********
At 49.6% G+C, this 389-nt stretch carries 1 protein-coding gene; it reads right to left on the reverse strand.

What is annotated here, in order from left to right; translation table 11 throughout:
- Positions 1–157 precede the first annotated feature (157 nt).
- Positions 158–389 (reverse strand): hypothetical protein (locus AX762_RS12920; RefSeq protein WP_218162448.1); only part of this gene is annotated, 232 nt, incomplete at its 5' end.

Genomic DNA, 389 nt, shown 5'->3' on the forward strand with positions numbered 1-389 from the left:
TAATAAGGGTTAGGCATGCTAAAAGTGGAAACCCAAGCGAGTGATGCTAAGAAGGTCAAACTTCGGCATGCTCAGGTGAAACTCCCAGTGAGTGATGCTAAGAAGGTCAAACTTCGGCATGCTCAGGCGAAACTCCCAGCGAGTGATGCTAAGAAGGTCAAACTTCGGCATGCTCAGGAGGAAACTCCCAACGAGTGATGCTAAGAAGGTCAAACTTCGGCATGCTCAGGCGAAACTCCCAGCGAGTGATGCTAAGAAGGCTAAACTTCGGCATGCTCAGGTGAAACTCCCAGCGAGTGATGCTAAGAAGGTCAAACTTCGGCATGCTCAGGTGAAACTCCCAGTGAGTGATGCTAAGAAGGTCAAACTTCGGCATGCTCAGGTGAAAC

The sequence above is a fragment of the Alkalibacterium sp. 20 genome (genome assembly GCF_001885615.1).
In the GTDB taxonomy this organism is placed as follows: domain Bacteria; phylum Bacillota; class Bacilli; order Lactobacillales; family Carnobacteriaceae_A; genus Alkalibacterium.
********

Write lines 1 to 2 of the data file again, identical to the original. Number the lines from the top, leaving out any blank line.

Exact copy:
At 49.6% G+C, this 389-nt stretch carries 1 protein-coding gene; it reads right to left on the reverse strand.

What is annotated here, in order from left to right; translation table 11 throughout: